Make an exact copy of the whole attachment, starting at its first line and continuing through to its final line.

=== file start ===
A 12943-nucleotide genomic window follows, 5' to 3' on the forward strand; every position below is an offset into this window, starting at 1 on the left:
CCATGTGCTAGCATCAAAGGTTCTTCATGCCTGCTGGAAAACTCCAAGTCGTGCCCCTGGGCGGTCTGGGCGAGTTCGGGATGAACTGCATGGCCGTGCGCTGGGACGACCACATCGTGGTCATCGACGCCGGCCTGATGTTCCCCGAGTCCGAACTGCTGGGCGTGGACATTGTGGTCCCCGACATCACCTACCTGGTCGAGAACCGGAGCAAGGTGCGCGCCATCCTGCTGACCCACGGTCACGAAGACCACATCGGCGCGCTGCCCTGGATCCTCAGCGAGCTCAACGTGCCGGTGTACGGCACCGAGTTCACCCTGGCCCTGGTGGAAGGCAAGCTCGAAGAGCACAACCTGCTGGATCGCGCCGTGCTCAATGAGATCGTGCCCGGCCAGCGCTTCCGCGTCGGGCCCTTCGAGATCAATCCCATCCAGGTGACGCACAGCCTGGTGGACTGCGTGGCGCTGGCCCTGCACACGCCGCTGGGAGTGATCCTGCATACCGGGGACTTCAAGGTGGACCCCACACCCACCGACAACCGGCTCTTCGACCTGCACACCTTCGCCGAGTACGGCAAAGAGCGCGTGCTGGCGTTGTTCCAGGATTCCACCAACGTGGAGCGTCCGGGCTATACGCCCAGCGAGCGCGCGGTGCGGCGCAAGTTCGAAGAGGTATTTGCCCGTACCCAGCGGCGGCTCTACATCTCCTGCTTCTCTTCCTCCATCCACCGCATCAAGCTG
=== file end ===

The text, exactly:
A 12943-nucleotide genomic window follows, 5' to 3' on the forward strand; every position below is an offset into this window, starting at 1 on the left:
CCATGTGCTAGCATCAAAGGTTCTTCATGCCTGCTGGAAAACTCCAAGTCGTGCCCCTGGGCGGTCTGGGCGAGTTCGGGATGAACTGCATGGCCGTGCGCTGGGACGACCACATCGTGGTCATCGACGCCGGCCTGATGTTCCCCGAGTCCGAACTGCTGGGCGTGGACATTGTGGTCCCCGACATCACCTACCTGGTCGAGAACCGGAGCAAGGTGCGCGCCATCCTGCTGACCCACGGTCACGAAGACCACATCGGCGCGCTGCCCTGGATCCTCAGCGAGCTCAACGTGCCGGTGTACGGCACCGAGTTCACCCTGGCCCTGGTGGAAGGCAAGCTCGAAGAGCACAACCTGCTGGATCGCGCCGTGCTCAATGAGATCGTGCCCGGCCAGCGCTTCCGCGTCGGGCCCTTCGAGATCAATCCCATCCAGGTGACGCACAGCCTGGTGGACTGCGTGGCGCTGGCCCTGCACACGCCGCTGGGAGTGATCCTGCATACCGGGGACTTCAAGGTGGACCCCACACCCACCGACAACCGGCTCTTCGACCTGCACACCTTCGCCGAGTACGGCAAAGAGCGCGTGCTGGCGTTGTTCCAGGATTCCACCAACGTGGAGCGTCCGGGCTATACGCCCAGCGAGCGCGCGGTGCGGCGCAAGTTCGAAGAGGTATTTGCCCGTACCCAGCGGCGGCTCTACATCTCCTGCTTCTCTTCCTCCATCCACCGCATCAAGCTG